This guys, [Jorge] (ph). Actually I'm here for Richard. So just a couple of questions for me. One, on the ONU product. It seems your FTTH customer has pushed out its plans for a couple of quarters. Do you have any update in which we can expect the initial shipments of the ONU units.

Stefan Murry

Not much update on, other than what we said in the remarks that we continue to make progress talking to them about qualification and things like that. So not much else I can say beyond that.

Unidentified Analyst

Okay. So I think initially we were expecting the ONUs to begin shipping this quarter. So that’s not the case anymore then?

Stefan Murry

Yes, that's correct.

Unidentified Analyst

Okay. And then last question on the data center. Based on your comments, that 40 gig would probably reach, will be close to 50% of the sales. That seems to imply that 10-gig shipments, unit shipments would be falling down in the second half. I just would like to get more color around that. Is this just based on your two customers that are probably shifting higher speeds a lot faster than the rest of the industry or is there probably qualifications?

Stefan Murry

Yes. I think that's pretty accurate. And in fact one of the customers is moving a little earlier than the other ones but that's exactly what's going on. It's a customer's specific kind of thing.

Operator

(Operator Instructions) And we will now hear from Krishna Shankar with Roth Capital.

Krishna Shankar - Roth Capital

Yes, when you look at the cable segment of your businesses, the growth in the second half of this year is going to be driven by mostly the U.S. DOCSIS 3.1 and deeper fiber deployment, or can you talk about the international cable markets and how they may contribute to growth?

Stefan Murry

Yes. So we do continue to expect that the growth for most of the second half is going to continue to come from sort of international markets. As we talked about our DOCSIS 3.1 products won't be really available until towards the end of the year. Some of them may contribute a little bit in Q4 but mostly not. So most of the growth is going to come from the traditional sources that we have talked about in the past and a lot of that is international, in South and Southeast Asia like we mentioned.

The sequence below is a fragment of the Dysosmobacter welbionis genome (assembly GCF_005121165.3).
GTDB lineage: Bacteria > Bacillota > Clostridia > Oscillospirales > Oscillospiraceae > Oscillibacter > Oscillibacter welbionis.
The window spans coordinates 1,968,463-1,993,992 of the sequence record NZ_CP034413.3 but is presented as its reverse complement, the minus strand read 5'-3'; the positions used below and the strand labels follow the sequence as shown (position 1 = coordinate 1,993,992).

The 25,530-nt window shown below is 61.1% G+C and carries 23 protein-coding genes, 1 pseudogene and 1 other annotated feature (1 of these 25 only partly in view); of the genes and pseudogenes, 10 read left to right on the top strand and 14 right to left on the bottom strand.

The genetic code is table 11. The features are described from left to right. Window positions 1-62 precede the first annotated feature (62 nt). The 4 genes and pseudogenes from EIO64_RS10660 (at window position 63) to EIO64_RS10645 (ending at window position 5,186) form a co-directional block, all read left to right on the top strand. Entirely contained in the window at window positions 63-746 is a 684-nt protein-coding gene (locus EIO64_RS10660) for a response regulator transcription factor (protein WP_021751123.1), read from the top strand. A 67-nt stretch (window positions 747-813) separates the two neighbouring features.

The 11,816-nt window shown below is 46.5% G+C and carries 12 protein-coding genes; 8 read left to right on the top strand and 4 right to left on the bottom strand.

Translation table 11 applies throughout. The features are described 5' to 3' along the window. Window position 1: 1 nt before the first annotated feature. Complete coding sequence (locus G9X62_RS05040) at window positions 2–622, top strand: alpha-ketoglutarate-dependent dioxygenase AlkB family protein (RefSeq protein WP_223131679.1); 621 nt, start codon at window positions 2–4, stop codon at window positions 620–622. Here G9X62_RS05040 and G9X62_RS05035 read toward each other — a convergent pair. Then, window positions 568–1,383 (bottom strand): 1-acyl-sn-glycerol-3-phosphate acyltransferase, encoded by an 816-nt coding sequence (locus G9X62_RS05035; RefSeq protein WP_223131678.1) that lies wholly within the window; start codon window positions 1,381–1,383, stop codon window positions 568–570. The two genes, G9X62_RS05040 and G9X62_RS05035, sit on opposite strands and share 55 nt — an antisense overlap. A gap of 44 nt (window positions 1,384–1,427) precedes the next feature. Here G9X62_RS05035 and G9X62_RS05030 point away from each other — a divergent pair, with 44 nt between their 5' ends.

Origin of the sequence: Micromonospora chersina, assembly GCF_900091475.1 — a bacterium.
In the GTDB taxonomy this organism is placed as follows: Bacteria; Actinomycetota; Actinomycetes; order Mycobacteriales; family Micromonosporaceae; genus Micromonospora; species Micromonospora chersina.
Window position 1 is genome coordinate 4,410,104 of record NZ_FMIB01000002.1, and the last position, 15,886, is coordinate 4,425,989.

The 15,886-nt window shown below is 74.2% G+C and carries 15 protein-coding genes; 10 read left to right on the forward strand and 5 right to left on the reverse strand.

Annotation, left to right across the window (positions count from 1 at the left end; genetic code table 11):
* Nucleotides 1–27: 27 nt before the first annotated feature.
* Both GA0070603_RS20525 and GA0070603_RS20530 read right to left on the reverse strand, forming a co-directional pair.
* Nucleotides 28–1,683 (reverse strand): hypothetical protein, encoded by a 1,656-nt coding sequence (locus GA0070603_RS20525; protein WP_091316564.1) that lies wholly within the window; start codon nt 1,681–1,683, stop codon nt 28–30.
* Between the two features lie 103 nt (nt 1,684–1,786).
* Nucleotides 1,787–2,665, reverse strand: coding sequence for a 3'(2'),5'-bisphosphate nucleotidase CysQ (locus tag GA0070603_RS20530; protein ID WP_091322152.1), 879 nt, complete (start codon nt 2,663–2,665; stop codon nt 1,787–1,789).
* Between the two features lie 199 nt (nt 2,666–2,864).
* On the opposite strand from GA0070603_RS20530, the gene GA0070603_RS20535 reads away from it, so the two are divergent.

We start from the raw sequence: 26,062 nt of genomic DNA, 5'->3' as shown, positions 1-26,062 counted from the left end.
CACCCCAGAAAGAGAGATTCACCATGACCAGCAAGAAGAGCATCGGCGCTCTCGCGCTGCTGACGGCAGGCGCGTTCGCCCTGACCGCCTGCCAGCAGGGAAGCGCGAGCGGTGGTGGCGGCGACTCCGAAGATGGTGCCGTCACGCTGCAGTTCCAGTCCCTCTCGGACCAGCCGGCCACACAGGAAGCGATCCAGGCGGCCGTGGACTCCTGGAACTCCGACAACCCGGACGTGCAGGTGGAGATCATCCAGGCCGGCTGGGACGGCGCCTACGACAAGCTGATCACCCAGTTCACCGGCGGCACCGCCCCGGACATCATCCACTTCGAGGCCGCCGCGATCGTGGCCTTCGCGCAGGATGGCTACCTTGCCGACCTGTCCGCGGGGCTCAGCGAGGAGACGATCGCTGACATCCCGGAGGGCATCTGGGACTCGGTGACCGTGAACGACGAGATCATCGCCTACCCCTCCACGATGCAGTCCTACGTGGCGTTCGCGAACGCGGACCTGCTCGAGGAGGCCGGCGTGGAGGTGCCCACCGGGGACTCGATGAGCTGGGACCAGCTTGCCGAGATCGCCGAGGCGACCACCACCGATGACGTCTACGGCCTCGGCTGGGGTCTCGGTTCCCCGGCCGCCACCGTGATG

Krishna Shankar - Roth Capital

Okay. And then similar to data center where you would expect 45% revenue growth next year, can you give us some range for what you think the cable part of your business that could grow in 2015 given the likely scenario for DOCSIS 3.1 and continued international growth?

Stefan Murry

Yes. As we talked about in our remarks earlier, the cable TV business we expect to see revenue growth in excess of 20% next year, year-over-year.

Krishna Shankar - Roth Capital

Okay. And then, I guess it's still very early to talk about the fiber-to-the-home deployment but if your core customer starts to deploy next year and extends its traditional cities, what could be the range of revenue growth for FTTH next year, you think?

Stefan Murry

Yes. We are not really able to take you much this far in advance. I think as you can appreciate, it sensitively depends on when they get you started and how fast they continue to ramp. I would expect to see -- it's not going to be a step function, right? I mean they're not going to go from pre-deployment type quantities to instantly large quantities. So there will be a period of ramp and we think that that ramp, basically, or the start of that ramp if you will, is probably delayed by one to two quarters.

Operator

And this concludes our Q&A session for today. Dr. Lin, I will turn the conference back to you for closing or additional remarks.

Thompson Lin

Okay. Thank you for joining us today. We are very pleased with our Q2 results and we believe that we are on track our key growth initiatives. As one of the few optical providers focused on the access market, we believe that we are well positioned for continued growth in all three of our target markets. We look forward to continue to [fit] (ph) at both the top and bottom line. Again, we thank you for your support.

Operator

And again, ladies and gentlemen, that does concluded conference for today. We thank you all for your participation.

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Source: Applied Optoelectronics' (AAOI) CEO Thompson Lin on Q2 2014 Results - Earnings Call Transcript